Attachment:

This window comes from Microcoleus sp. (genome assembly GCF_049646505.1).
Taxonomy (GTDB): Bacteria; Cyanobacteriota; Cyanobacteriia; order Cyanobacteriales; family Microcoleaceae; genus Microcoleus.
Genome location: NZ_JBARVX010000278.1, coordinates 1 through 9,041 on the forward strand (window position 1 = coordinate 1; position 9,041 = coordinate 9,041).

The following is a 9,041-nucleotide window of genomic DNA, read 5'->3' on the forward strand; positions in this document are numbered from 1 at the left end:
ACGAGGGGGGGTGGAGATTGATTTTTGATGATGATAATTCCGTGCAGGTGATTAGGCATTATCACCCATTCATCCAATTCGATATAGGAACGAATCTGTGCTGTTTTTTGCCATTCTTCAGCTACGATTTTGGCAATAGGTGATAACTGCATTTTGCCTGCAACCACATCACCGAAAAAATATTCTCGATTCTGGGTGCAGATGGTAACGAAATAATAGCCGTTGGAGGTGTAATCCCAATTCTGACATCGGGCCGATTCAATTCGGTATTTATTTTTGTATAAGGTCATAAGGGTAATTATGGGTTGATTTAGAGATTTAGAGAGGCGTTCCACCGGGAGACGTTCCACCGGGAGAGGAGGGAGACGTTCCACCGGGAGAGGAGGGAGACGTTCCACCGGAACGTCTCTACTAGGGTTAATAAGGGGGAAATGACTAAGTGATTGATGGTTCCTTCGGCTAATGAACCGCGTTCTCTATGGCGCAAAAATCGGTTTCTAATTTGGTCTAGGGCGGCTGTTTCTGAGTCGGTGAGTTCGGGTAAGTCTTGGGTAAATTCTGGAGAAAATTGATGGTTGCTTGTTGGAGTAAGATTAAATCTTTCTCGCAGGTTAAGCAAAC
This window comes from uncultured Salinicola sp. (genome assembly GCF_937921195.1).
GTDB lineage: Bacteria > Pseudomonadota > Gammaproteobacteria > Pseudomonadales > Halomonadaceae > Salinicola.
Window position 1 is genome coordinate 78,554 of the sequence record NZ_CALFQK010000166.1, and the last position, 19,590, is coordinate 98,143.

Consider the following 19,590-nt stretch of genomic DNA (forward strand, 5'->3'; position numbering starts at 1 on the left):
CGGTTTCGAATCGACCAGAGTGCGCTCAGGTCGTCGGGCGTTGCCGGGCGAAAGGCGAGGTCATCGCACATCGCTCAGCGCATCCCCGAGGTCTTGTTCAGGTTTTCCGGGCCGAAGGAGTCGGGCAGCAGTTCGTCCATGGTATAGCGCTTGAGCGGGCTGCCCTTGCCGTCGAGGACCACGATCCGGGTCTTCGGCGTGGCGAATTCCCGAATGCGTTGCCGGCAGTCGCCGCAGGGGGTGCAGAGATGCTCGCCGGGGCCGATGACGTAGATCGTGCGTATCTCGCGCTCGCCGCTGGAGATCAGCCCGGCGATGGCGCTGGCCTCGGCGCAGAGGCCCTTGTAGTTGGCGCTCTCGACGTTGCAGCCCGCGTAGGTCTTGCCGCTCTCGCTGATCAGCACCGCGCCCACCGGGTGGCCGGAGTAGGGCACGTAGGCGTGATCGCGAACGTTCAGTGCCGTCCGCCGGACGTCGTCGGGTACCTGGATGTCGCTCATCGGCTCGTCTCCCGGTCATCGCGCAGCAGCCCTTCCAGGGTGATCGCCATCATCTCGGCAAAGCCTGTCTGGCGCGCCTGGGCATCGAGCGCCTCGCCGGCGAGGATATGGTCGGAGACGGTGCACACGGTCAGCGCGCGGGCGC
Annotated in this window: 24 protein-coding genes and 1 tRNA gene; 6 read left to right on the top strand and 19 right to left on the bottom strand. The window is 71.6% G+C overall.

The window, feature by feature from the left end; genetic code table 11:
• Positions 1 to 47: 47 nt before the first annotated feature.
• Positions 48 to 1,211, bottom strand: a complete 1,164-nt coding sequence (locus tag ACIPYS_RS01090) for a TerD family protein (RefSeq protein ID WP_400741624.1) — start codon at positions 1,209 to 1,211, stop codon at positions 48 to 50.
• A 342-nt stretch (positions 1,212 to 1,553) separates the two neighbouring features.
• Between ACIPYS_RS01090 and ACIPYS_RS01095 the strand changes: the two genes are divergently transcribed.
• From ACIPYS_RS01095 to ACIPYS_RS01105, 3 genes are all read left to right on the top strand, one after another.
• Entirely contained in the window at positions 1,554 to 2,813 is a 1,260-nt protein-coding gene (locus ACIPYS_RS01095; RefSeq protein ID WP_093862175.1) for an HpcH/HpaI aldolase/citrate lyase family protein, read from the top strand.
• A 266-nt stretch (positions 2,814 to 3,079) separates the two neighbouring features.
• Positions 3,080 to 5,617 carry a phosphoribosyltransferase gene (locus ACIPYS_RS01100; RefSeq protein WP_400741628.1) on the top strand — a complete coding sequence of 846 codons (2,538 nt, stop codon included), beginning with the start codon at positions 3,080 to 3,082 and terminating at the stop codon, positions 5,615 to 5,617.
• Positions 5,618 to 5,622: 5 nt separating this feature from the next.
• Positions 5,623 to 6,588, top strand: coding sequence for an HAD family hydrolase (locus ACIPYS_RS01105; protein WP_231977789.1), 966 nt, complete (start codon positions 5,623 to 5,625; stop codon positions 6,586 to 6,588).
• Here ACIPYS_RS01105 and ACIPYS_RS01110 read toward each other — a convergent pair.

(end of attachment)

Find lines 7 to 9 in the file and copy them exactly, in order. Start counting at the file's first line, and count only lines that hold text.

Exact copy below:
GTDB lineage: Bacteria > Pseudomonadota > Gammaproteobacteria > Pseudomonadales > Halomonadaceae > Salinicola.
Window position 1 is genome coordinate 78,554 of the sequence record NZ_CALFQK010000166.1, and the last position, 19,590, is coordinate 98,143.

Consider the following 19,590-nt stretch of genomic DNA (forward strand, 5'->3'; position numbering starts at 1 on the left):